The season finale of "Game of Thrones" aired last night on HBO, which means I have a very long year ahead of me. To make myself and thousands of fans feel better, I'd love to start a discussion about what the series did right and what it did wrong. I'm going to throw a few arguments out there to get it going. Now, I'm a huge fan of the books and the series blew me away. So many shockers, fantastic casting and...

Yes, that last word would have been a spoiler. I know there is a great divide between people who have read the books and people who have not. So here's how it will work. There are spoilers below if you haven't watched the finale. I won't spoil anything in future books and I'd appreciate it if the commenters don't either. However, I may hint at something. You've been warned. [post-album postid="210963" item="1"]

To continue...dragons! Yes, HBO ended the season with the final, dramatic moment of the first book, which means they'll be spending a lot of dough on Season 2. That final shot of Daenerys (Emilia Clarke) naked and unburnt (strangely, still with hair, unlike the book) was a powerful one to end it with, and left me slack-jawed when I first read it. One of the reasons this show has been so successful is how close they've stuck to the source material, and I hope that continues as the show goes on.

Now, there was one particular moment that veered away from the books to the detriment of the show, and that was the relationship between Daenerys and Khal Drogo (Jason Momoa). The casting was brilliant here and it never fails to amaze me how those actors speak in a created language and never once stumble or fail to get their emotions across. But the first sex scene between them was little more than a rape in the show. In the book, it was more of a seduction scene. I understand why it was done that way, but in the end, it robbed us of the full impact of Emilia Clarke's performance. As we watch this girl (who is in her early teens in the book) sacrifice everything to save Drogo's life, agonize over her love dying and finally kill him out of mercy, those of us in my viewing room last night who read the book felt the need to explain to those who didn't that yes, she really was deeply in love with him. We also had to explain a bit about why. I mean, that first sex scene...yikes. What was so compelling and heart breaking for readers lost quite a bit of impact for first time viewers. (Let me say here that I watched with a very large group last night, made up of those who read the books, those who didn't and people who watched a marathon last night and people who have been weekly viewers.)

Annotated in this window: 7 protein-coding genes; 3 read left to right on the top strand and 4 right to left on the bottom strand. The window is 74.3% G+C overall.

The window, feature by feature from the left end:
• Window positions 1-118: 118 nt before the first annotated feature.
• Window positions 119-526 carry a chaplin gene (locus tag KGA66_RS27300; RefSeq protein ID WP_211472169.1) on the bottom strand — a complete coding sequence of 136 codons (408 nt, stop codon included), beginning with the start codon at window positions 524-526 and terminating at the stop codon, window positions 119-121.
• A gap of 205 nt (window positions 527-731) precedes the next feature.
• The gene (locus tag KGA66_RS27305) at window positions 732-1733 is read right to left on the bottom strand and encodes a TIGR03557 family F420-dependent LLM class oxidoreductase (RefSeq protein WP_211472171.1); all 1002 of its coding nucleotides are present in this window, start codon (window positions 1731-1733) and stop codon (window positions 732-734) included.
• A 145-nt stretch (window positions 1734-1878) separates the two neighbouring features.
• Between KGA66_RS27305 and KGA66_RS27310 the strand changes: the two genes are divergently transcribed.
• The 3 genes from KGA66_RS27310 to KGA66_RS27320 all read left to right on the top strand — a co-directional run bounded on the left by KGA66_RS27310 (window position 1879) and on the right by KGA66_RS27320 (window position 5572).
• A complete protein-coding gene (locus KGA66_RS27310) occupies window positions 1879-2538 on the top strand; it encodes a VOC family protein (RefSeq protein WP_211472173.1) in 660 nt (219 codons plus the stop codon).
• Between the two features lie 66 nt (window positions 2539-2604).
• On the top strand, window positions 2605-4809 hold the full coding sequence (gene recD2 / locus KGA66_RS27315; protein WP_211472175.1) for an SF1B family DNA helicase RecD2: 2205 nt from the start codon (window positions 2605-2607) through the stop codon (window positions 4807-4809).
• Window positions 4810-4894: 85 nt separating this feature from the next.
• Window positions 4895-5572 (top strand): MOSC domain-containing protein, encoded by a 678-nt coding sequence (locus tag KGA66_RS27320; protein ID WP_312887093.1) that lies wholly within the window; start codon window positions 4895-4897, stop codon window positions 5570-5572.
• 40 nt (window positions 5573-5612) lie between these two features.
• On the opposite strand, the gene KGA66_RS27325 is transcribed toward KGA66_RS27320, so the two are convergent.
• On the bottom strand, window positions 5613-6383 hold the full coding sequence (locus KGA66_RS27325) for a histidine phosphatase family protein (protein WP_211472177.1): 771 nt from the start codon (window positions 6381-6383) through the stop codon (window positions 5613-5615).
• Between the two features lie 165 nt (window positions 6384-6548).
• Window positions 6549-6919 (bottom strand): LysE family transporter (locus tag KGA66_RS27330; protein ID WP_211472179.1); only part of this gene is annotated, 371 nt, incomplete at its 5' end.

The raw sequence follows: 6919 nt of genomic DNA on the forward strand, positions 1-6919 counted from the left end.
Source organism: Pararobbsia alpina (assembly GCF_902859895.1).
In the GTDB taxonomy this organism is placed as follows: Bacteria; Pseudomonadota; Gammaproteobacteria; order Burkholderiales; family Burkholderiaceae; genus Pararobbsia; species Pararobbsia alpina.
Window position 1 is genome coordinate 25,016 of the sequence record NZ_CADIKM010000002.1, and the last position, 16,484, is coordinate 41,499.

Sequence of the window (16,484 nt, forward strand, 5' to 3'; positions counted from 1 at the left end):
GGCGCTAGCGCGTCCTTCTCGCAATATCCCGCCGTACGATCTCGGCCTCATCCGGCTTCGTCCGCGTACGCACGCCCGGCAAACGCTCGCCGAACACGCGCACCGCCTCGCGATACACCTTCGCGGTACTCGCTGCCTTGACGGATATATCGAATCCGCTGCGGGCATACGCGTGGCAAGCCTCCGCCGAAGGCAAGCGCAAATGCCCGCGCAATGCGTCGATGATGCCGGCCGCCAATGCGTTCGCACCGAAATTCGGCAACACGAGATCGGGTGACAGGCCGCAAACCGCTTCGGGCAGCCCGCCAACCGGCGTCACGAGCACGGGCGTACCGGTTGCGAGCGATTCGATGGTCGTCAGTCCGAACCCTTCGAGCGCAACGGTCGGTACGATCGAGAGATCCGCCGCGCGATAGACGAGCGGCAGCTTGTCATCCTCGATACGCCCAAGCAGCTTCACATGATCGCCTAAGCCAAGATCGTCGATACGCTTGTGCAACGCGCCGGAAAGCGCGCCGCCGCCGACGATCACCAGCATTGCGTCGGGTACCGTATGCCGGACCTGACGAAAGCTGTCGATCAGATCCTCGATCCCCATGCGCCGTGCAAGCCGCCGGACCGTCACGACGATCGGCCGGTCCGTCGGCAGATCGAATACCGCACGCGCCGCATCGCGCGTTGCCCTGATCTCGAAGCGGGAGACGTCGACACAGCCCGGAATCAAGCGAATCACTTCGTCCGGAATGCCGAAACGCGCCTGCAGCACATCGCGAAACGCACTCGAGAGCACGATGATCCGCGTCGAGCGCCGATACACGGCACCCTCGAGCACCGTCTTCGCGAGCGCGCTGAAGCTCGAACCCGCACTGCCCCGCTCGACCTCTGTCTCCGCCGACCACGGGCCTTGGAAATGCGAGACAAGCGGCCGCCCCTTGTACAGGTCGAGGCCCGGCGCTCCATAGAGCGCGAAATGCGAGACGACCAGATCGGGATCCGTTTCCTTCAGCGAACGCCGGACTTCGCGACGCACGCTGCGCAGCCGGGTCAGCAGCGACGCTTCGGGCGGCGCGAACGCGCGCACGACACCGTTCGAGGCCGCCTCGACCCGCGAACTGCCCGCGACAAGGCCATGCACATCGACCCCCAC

[post-album postid="216874" item="1"] Speaking of casting, there was a rather unexpected discussion about Catelyn Stark (Michelle Fairley). A large portion of the crowd thought she was too old to play the role. I have to completely disagree here and I'd love to hear your thoughts in the comments section. I'm starting to think that we as a society have come to expect women in their fourties to look like women in their twenties after years of actresses shooting stuff in their faces and the casting directors who love them. (Case in point, Claire Forlani in Camelot. I'm not saying I have any knowledge of what she's done or hasn't done, but she has that look.) I was a little horrified by what I was hearing. I'd love to hear your thoughts on casting. I know you'll all have a lot to say about Shae (Sibel Kikilli).